Lady Cynthia had decided that it would be bad for him to stop in Chuzenji. Mountain scenery is demoralising for a nature so Byronic. He was forthwith despatched to Tokyo to represent his Embassy at a Requiem Mass to be celebrated for the souls of an Austrian Archduke and his wife, who had recently been assassinated by a Serbian fanatic somewhere in Bosnia. Reggie was furious at having to undertake this mission. For the mountains were soothing to him, and he was not yet ready for encounters. When he arrived in Tokyo, he was in a very bad temper.
* * * * *
Asako had heard from Tanaka that Reggie Forsyth was expected at the Embassy. That useful intelligence-officer had been posted by the Fujinami to keep watch on the Embassy compound, and to report any movements of importance; for the conspirators were not entirely at ease as to the legality of abducting the wife of a British subject, and keeping her against her husband’s demands.
Asako had received that day a pathetic letter from Geoffrey, giving detail for detail his account of his dealings with Yae Smith, begging her to understand and believe him, and to forgive him for the crime which he had never committed.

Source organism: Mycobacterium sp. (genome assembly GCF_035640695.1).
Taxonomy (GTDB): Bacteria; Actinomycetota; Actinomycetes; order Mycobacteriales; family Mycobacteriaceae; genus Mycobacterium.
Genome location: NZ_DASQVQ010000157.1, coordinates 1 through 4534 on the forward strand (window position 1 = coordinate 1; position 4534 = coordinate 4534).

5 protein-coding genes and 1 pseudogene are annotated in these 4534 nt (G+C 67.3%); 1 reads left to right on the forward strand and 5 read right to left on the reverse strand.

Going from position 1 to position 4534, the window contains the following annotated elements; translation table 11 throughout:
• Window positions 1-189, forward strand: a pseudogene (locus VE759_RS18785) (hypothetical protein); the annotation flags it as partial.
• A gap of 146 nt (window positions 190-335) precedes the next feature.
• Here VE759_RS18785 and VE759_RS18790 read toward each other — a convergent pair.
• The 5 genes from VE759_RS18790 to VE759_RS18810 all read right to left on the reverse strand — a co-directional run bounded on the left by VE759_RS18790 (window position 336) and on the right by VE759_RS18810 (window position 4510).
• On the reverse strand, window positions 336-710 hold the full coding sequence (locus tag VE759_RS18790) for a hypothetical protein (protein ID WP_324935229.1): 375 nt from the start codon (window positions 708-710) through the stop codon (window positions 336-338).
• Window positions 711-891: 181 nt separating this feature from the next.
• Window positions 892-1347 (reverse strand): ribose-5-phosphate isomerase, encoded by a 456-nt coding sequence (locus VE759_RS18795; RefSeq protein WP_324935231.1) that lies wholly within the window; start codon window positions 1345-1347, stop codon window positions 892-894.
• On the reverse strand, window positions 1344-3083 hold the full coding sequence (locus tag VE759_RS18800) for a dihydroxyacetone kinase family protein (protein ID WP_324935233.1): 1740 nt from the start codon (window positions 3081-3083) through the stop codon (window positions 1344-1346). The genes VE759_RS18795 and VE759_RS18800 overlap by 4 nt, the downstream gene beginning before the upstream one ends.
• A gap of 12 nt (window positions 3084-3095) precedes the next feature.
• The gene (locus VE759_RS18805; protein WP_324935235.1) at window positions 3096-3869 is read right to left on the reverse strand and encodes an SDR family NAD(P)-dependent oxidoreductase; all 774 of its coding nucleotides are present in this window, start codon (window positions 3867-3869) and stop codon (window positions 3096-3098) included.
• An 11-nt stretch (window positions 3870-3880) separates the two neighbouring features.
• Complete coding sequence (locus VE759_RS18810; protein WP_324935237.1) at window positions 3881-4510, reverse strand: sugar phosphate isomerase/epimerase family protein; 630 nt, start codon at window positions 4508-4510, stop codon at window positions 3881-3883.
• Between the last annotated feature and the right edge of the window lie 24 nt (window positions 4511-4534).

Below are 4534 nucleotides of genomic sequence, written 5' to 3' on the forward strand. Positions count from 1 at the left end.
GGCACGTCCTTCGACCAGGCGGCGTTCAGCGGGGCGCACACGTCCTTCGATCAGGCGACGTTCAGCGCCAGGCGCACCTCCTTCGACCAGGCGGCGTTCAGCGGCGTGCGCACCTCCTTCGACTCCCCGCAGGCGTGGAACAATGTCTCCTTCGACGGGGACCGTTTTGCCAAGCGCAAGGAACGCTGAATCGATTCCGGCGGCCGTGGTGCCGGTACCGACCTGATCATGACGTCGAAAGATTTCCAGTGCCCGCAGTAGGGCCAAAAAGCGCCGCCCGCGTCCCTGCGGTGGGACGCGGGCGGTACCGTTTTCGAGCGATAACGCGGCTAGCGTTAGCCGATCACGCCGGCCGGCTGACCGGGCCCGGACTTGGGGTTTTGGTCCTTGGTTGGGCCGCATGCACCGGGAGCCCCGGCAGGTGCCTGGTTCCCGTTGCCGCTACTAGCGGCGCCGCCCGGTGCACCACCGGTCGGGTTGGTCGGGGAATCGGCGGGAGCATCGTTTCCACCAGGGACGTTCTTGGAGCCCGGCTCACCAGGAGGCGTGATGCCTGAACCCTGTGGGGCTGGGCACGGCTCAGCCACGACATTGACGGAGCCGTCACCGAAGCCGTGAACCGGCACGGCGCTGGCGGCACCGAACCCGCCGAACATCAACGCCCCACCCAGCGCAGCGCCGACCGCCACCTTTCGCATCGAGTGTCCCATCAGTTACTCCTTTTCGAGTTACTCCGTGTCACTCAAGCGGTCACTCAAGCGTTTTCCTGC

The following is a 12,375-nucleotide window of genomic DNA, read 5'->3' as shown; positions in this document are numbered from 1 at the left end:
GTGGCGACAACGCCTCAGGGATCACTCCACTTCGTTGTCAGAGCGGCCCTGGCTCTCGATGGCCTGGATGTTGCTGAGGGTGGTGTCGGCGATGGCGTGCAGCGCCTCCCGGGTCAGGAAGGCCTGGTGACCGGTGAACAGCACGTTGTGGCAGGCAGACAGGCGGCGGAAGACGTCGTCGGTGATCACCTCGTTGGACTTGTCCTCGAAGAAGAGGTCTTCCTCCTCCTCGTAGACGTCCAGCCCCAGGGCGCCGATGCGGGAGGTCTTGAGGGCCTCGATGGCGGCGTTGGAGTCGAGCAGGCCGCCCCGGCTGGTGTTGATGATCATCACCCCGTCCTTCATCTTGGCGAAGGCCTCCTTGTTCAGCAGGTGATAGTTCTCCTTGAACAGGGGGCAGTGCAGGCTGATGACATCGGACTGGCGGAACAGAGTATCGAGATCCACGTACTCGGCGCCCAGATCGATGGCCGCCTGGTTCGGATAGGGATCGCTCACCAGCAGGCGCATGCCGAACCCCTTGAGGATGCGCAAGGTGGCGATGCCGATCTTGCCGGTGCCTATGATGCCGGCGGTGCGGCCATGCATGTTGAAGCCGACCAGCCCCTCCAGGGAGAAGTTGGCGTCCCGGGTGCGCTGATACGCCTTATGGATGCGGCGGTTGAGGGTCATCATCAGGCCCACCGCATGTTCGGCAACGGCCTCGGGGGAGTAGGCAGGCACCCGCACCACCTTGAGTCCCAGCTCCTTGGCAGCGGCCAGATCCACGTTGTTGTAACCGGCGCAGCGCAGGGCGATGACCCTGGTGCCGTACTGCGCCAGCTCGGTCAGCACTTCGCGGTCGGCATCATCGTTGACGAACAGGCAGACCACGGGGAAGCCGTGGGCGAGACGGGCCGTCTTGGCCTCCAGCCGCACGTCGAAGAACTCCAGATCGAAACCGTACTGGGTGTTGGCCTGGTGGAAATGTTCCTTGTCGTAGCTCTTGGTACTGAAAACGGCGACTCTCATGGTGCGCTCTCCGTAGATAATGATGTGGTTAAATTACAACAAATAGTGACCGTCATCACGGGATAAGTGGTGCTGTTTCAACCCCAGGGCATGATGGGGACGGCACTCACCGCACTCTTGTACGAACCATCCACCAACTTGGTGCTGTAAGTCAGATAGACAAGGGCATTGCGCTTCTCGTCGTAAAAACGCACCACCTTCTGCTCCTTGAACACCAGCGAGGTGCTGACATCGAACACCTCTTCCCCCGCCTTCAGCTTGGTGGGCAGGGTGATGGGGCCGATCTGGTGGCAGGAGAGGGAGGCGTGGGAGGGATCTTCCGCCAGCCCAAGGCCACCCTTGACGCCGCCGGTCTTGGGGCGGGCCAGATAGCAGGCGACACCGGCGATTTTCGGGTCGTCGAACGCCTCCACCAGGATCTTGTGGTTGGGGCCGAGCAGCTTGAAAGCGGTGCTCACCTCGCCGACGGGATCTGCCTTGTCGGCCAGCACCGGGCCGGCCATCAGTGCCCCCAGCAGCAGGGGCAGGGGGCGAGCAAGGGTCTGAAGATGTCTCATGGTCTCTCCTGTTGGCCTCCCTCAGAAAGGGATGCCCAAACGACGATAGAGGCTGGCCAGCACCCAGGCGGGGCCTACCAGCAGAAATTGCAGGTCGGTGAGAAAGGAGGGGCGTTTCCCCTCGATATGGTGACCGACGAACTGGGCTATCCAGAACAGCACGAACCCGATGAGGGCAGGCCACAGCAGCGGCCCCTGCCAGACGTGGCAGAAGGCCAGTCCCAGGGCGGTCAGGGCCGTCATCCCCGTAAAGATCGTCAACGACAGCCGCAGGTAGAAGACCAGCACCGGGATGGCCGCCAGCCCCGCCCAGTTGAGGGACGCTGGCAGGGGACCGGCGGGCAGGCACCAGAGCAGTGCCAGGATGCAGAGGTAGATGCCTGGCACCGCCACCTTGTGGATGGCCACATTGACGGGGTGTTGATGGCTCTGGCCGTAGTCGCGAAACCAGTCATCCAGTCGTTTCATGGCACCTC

In spite of her cousin’s incredulity, Asako’s resolution was shaken by this appeal. At last, now that she had lost her husband, she was beginning to realise how very much she loved him. Reggie Forsyth would be a more or less impartial witness.
Late that evening, in a hooded rickshaw she crossed the short distance which led to the Embassy. Mr. Forsyth had just arrived.
Mr. Forsyth was very displeased to hear Mrs. Barrington announced. It was just the kind of meeting which would exasperate and unnerve him.
Her appearance was against her. She wore a Japanese kimono, unpleasantly reminiscent of Yae. Her hair was disordered and frantic-looking. Her eyes were red with weeping.
“Let me say at once,” observed Reggie, as he offered her a chair, “that I am in no way responsible for your husband’s shortcomings. I have too many of my own.”
Asako could never understand Reggie when he talked in that sarcastic tone.
“I want to know exactly what happened,” she begged. “I have no one else who can tell me.”
“Your husband says that nothing actually happened,” replied Reggie brutally.
The girl realised that this statement was far from being the vindication of Geoffrey which she had begun to hope for.
“But what did you actually see?” she asked.
“I saw Miss Smith with your husband. As it was in my house, they might have asked my leave first.”
“But do you think Geoffrey had been—love-making to Miss Smith?”
“I don’t know,” said Reggie wearily. “From what I heard, I think Miss Smith was doing most of the love-making to Geoffrey; but he did not seem to object to the process.”